- 2015 Federal Election
Addicted to the adrenaline
Janet Cunningham describes it as an addiction.
It started at an early age when she won a few bucks at a local rodeo competition.
From that moment, she was hooked for life.
Competing in barrel racing — a rodeo event where a competitor and their horse attempt to complete a clover-leaf pattern around preset barrels in the fastest time — Cunningham won $10 at a local rodeo.
“Back in the day, that was a lot of money,” she said with a laugh.
As she progressed in the sport, the prize money kept increasing, to the point that as a young teenager, she could “buy a whole new wardrobe” with the $50 prize money.
“You get to make a little bit of money and that is pretty enticing,” she explained about the allure of the sport.
The rodeo lifestyle was a given for Cunningham and her two siblings, who grew up on a farm in Kamloops.
Their father was a calf-roper — Cunningham said she gave the sport a try but lacked the co-ordination — and she described their mother as “absolutely horse-crazy.”
Before she was even two years old, Cunningham was riding horses, and she owned her first horse at age 8.
She worked her way from competing at junior and Little Britches Rodeo, then on to the high school circuit, the amateur rodeo association, and then finally professionally, with the Women’s Professional Rodeo Association.
The rodeo circuit takes Cunningham across western Canada, as well as parts of the United States.
Competing in about 40 events a year, Cunningham can be gone for six months at a time.
“There is no down time; sometimes the days are 14, 15, 16 hours long,” said the 49-year-old.
“You really have to sacrifice a lot to get to the level we go at.”
While her kids — a son and daughter — are all grown up now, growing up, it made for some tough times for the family.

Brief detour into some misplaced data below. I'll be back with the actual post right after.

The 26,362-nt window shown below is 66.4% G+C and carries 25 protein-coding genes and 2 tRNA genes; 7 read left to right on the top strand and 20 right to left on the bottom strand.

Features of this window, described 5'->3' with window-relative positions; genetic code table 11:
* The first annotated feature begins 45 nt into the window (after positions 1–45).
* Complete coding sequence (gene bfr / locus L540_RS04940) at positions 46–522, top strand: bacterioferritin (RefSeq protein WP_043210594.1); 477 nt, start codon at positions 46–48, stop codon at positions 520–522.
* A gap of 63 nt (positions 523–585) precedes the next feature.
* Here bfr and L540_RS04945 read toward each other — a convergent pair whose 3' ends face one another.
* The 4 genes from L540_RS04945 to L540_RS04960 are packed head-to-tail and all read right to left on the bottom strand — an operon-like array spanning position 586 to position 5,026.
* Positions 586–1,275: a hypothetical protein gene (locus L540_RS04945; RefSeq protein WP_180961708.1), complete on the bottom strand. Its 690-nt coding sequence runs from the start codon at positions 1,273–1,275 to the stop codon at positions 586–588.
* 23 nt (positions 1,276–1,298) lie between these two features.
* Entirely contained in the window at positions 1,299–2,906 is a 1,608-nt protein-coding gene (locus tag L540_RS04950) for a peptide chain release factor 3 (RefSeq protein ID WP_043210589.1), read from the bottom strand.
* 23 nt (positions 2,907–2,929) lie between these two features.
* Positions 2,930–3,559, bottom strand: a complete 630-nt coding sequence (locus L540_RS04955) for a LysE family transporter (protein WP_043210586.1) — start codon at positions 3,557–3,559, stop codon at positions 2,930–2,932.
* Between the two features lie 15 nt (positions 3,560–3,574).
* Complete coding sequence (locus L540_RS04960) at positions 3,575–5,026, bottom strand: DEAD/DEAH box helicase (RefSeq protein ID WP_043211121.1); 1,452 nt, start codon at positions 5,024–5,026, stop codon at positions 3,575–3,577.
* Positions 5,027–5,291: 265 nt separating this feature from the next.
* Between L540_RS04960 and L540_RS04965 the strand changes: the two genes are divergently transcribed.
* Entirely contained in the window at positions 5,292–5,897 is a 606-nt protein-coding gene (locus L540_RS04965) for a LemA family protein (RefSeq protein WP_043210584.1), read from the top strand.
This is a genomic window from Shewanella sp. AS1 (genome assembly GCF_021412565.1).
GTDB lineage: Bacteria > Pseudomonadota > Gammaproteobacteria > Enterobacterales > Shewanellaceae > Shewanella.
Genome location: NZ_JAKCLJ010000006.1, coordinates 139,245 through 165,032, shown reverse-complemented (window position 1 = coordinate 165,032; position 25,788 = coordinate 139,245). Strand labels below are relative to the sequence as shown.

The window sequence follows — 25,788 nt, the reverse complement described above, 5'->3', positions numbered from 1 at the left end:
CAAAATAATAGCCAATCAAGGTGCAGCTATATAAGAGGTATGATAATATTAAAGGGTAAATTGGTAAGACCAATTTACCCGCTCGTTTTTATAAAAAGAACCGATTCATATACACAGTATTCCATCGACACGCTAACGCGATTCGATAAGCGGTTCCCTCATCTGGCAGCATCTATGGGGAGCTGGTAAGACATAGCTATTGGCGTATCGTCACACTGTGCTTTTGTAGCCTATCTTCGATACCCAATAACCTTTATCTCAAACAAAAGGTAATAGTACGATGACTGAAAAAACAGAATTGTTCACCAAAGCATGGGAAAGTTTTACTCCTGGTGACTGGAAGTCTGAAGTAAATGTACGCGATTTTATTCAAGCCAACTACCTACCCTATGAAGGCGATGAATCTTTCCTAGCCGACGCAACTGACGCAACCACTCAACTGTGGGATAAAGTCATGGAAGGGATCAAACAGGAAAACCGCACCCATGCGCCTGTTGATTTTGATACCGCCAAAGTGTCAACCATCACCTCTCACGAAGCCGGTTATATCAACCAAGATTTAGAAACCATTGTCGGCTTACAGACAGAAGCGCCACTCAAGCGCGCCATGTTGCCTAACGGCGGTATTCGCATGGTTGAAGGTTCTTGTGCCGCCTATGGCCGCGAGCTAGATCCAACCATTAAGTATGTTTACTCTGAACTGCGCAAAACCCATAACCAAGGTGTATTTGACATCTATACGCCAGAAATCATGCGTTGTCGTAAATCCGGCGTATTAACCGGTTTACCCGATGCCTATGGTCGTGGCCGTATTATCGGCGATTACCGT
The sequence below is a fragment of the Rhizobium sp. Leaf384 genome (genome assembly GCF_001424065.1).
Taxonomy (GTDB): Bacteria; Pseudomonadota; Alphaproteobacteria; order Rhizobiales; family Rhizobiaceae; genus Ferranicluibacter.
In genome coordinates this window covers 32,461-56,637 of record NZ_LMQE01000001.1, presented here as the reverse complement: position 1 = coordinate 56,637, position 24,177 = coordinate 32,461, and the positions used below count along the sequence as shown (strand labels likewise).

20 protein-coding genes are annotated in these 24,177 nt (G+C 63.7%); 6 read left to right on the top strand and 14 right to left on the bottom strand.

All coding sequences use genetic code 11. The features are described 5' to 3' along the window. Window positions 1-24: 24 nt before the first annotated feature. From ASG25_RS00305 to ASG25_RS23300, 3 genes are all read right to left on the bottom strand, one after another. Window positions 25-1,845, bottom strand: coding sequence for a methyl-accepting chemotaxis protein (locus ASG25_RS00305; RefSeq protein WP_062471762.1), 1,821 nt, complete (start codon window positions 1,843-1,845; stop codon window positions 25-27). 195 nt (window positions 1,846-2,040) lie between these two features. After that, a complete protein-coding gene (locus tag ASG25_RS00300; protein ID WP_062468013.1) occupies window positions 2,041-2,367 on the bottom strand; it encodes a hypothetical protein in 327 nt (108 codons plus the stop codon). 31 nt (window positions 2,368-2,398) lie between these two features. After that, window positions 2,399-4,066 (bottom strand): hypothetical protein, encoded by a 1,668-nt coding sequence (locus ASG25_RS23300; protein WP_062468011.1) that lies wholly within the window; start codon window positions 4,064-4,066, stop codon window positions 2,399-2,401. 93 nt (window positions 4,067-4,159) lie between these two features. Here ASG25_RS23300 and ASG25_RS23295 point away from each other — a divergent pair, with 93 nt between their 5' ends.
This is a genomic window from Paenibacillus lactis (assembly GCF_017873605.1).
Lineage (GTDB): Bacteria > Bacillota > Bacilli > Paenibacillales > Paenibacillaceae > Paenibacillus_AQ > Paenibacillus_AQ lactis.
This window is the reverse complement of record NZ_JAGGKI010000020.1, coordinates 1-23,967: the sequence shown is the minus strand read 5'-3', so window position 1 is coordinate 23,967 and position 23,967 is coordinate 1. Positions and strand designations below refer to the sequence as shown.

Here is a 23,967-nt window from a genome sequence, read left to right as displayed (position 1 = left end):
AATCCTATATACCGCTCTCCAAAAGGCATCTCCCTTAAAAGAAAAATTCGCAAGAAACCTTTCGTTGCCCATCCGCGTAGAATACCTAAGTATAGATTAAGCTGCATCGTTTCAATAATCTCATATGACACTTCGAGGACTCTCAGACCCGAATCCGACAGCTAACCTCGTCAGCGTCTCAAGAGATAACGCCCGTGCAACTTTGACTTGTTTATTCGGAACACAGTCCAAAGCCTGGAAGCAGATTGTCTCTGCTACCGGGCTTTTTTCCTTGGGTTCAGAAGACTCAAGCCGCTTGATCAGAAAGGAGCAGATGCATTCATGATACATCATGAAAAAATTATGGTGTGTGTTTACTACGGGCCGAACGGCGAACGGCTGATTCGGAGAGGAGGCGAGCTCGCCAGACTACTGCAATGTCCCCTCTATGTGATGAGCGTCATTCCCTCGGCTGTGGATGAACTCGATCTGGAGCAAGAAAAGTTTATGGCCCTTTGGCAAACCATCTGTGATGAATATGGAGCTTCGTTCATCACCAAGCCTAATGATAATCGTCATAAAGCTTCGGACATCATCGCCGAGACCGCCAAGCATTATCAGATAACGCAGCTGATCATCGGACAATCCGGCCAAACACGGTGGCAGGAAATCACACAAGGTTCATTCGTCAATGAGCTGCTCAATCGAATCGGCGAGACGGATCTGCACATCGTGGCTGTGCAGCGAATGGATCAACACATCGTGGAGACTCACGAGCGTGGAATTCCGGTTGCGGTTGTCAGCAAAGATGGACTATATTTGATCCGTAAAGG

Sometimes both kids would attend with their mother, while other times, Cunningham’s daughter would travel with her to a competition, while her son would stay home and take care of the family farm.
But regardless, Cunningham — who also works as a lottery representative for the B.C. Lottery Corporation — can’t imagine doing anything else.
“I keep threatening to quit, and it doesn’t work out that way, I am still going,” she said.
“I think rodeoing is just a little bit of an addiction and it is very hard to give up.
“And if you were to ask any other competitor, they would tell you the same thing.”
Cunningham loves the rush of excitement that takes over her body in the minutes leading up to a competition.
“The two minutes before you get to go out there and make your run, I swear that is what I do it for, the adrenalin rush before you get to go,” she explained. “The rest of it is a lot of work and a lot of sacrifice, but those two minutes where you get to make your run, the world is just perfect.
“It is a complete adrenalin rush.”
Despite the sacrifices and injuries — a broken cheekbone, cracked sternum, crushed leg and a knee which made her leg “the size of an elephant” and a couple of concussions — Cunningham just shrugs those off.
“Nothing that would make you quit,” she explained.
This year marks her 25th appearance at the Cloverdale Rodeo — which begins today (Friday) and runs until Sunday — but first since it turned into an invitational event in 2008.
Cunningham, an Aldergrove resident for the past four years, loves the fact she is competing pretty much in her own backyard. Especially since it means she and her Zipper, her running quarterhorse, get to sleep in their own beds at night.
She has tasted success at this event before.
“It’s top-loaded with those really good people,” she said. “I’ve always done really well at Cloverdale, I’ve won a ton of money out of there, but I didn’t have my name in the top five, so I didn’t get invited until this year.”
Someone backed out and Cunningham got the invite to attend and she didn’t give it a second thought.
She said with the level of talent coming to Cloverdale, it’s important to have the right mindset.
“When you get to this level, it’s pretty well all psychological,” she said. “You approach it the same way as you do any other rodeo, you don’t change the game plan – what’s been successful in the past – you don’t change the game plan just because there’s more money added.”
— with files from Kevin Diakiw/Black Press
Above: Janet Cunningham and her horse Zipper love competing at the Cloverdale Rodeo as it allows them to sleep in their own beds at home in Aldergrove.